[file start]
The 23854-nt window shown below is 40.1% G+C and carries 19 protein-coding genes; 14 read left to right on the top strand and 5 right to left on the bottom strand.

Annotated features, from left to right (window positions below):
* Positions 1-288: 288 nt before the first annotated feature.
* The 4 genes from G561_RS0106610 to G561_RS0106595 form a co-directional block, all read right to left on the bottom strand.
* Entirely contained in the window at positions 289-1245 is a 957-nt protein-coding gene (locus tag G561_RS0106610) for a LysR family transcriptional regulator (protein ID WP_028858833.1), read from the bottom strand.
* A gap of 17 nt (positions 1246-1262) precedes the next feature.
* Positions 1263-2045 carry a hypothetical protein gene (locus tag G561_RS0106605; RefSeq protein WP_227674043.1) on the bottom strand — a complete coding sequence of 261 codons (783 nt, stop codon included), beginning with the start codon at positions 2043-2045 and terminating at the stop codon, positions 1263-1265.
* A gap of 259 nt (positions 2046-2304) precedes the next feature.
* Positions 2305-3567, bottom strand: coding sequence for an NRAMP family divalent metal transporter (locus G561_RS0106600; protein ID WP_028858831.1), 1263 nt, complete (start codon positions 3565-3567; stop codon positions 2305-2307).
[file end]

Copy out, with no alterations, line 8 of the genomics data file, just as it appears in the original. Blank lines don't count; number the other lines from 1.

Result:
* A gap of 259 nt (positions 2046-2304) precedes the next feature.